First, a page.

Startup Weekend Melbourne Women, Part 1

(This is Startup Weekend Melbourne Women, Part 1: The Schedule, and will be followed by Startup Weekend Melbourne Women, Part 2: The Projects!)

From Friday 16 May – Sunday 18 May, Startup Weekend (“launch a startup in 54 hours”!) held a special edition event: Startup Weekend Melbourne Women.

This had a similar structure to the She Hacks hackathon (see my write-ups, part 1, 2, 3), but there were also a few significant differences (maybe based on feedback from She Hacks? I’m not sure!) that made it even better.

The Schedule

Friday night

  • Pitch room – A room was designated as the pitch room. If participants (about 42 women!) had a startup idea, they could go there, and practice / get help on their pitch.
  • Introductions and icebreaker activity – Next, everyone came together, and the organisers introduced themselves and officially kicked off the event. Everyone had to get into groups of 6, and then every group was given two silly words. They had to come up with a startup idea based on those words. Then, the teams pitched their ideas to everyone present. (Good icebreaker activity, and I think it got everyone into the groove.)
  • Pitches – Everyone had an opportunity to give a short pitch for their startup idea. I’d say about 15 people shared ideas. At the end, each Pitcher had to write their idea on butcher’s paper and blue-tac it onto the wall, so that there was a big wall of ideas.
  • Pitch voting – The organisers brought out post-it notes in 3 different colours – one colour for hustlers (marketing, etc), one for hipsters (design, etc), one for hackers (developers). Each person was given 3 post-it notes, in their designated colour, and they had to write their name on the post-its. Each person then put a post-it note on their 3 favourite ideas.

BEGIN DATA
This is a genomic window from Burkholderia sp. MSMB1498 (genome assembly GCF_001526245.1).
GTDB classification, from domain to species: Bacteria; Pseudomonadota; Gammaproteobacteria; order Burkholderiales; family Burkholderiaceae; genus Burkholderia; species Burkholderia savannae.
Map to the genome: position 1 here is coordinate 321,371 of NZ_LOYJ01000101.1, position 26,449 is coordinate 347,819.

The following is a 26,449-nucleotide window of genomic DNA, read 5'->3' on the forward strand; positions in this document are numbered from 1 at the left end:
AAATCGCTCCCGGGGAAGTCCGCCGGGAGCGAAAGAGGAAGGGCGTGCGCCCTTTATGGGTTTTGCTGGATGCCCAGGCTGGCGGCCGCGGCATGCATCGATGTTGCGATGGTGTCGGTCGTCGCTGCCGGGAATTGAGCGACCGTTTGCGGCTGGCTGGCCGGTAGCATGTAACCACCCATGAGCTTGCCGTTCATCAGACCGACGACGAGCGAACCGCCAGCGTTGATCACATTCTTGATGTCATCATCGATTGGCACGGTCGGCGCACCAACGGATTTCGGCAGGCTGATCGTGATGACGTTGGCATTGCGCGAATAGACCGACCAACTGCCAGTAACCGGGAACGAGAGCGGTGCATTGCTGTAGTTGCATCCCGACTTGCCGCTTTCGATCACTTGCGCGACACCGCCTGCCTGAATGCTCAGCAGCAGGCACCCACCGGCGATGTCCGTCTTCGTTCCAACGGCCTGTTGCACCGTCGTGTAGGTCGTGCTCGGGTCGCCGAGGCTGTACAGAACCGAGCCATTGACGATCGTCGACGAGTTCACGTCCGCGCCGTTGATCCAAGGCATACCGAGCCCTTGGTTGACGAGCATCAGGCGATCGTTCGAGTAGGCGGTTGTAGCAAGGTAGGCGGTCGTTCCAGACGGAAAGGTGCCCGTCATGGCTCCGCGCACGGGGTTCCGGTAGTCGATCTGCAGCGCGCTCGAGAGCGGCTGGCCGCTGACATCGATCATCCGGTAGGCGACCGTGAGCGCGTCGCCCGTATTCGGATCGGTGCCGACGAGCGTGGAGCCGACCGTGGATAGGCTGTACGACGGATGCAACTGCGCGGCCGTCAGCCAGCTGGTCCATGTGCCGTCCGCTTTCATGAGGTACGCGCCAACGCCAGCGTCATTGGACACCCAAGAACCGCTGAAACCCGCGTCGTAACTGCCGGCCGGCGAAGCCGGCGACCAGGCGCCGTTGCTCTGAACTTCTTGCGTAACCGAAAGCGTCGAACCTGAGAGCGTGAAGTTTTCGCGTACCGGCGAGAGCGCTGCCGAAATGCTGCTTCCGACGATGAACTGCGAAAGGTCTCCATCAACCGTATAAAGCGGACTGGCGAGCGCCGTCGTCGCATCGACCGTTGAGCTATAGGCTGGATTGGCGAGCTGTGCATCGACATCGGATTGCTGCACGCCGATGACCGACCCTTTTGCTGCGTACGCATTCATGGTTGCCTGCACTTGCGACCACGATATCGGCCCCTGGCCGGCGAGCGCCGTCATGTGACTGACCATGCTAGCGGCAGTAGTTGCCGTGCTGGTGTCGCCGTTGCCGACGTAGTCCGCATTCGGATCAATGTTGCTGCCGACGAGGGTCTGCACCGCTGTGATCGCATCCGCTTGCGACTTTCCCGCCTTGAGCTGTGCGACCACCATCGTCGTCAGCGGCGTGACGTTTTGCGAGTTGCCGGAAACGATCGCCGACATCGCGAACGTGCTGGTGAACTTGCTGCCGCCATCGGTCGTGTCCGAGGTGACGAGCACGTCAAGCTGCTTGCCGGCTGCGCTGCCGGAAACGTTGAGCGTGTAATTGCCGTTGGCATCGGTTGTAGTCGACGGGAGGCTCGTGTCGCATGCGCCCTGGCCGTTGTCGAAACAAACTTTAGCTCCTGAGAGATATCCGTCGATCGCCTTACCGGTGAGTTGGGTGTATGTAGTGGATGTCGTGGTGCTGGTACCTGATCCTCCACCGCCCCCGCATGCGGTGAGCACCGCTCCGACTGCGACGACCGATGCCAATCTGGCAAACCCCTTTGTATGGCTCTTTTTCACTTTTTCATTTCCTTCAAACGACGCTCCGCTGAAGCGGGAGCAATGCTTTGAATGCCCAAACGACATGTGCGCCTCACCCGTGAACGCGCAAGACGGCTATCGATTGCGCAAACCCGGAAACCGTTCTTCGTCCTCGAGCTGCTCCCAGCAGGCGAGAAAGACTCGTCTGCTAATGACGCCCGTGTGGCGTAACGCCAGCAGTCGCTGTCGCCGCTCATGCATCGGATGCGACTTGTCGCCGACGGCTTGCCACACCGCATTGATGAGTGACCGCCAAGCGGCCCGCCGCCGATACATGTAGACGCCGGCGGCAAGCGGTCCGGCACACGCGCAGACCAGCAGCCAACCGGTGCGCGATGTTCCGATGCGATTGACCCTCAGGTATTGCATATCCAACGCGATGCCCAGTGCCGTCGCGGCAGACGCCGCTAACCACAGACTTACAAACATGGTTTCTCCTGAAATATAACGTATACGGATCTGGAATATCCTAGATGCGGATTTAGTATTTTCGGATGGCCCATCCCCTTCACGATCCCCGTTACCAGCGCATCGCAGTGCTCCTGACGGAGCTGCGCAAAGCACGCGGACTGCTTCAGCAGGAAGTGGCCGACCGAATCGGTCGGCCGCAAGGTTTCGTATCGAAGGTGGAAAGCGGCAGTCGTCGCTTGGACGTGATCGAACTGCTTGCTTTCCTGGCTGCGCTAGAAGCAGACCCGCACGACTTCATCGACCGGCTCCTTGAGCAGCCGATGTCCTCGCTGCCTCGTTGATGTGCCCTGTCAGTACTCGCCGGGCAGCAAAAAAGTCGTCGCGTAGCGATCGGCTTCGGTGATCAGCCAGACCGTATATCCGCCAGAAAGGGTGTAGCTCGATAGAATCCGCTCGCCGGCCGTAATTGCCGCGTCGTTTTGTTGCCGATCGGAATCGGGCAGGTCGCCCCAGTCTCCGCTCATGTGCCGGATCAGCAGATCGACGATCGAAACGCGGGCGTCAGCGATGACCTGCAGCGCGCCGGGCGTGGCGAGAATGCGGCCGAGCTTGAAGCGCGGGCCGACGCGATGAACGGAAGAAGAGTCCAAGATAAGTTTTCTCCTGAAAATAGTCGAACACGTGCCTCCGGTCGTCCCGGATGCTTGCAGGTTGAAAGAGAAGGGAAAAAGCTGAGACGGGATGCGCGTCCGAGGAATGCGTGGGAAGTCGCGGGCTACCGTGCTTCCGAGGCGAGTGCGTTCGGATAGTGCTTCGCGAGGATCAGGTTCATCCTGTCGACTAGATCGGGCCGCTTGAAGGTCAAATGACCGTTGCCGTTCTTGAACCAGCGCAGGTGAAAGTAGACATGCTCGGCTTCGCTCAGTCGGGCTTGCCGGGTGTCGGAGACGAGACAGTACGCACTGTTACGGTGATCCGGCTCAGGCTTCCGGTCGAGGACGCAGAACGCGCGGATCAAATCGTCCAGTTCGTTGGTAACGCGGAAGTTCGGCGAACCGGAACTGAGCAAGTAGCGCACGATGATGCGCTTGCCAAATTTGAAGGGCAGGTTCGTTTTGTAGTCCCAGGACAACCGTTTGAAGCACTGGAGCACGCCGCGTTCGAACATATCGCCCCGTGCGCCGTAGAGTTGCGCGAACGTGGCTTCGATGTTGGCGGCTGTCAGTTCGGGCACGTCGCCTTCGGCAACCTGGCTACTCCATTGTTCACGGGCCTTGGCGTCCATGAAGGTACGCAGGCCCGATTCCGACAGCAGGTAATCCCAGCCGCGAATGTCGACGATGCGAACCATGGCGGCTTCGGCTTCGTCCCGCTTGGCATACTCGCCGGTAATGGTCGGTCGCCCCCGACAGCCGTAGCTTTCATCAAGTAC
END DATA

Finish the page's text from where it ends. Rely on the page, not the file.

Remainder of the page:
• Pitch voting tally – The organisers tallied the votes on each idea, then left the 7 top ideas on the wall, and removed the remaining ideas.
  • Winning pitchers choosing teams – The 7 winning pitchers took their sheets from the wall, and stood around the room. The people who had put post-it notes on their sheet had to go over, introduce themselves, and say why they would be good on their team. The pitchers then chose 5 people to be on their team (so, in the end, there were 7 teams of 6 people).
  • Dinner & teams formed – The newly formed teams got to know each other better over dinner, and their first chance to all talk about the startup idea.
  • Initial planning – There was a bit of time to start a plan of attack, or, for some teams, this time was spent re-thinking the idea and adjusting it. I was a mentor for this period, and was able to chat with a few teams about their ideas and what they were planning to do over the next two days. I encouraged a couple of teams, who weren’t sure about their ideas, to use the Javelin Experiment Board on Saturday morning to test hypotheses and possibly mutate their ideas.
  • Q&A with judges – A couple of the pitch presentation judges (which happens on Sunday) were present, so there was a brief Q&A with them.
  • Yoga
  • 10PM end – Good end time.


  • 9am–10pm Work – I wasn’t around for Saturday, but teams were working on their startups and pitches all day.


  • 9am Work – Teams were working on their startups and pitches.
  • 3pm Pitches – Each team presented their pitch, and then there was Q&A with the judges. I think this was supposed to be 15 minutes of pitch feedback from the judges, I’m not sure – but I didn’t understand it. The judges mostly used this time to ask additional questions. It was interesting, though, to see some teams get quite defensive during this time, as the judges questioned some of their decisions and assumptions.
  • 6pm Judging and announcements – The winners were announced in a strange way. Each team “won” a prize – there was first and second prize, and then other prizes like “Community Prize”. The prizes weren’t explained, and some of them actually seemed to come with benefits (like mentoring, or money, etc) and some didn’t.

To be continued… 

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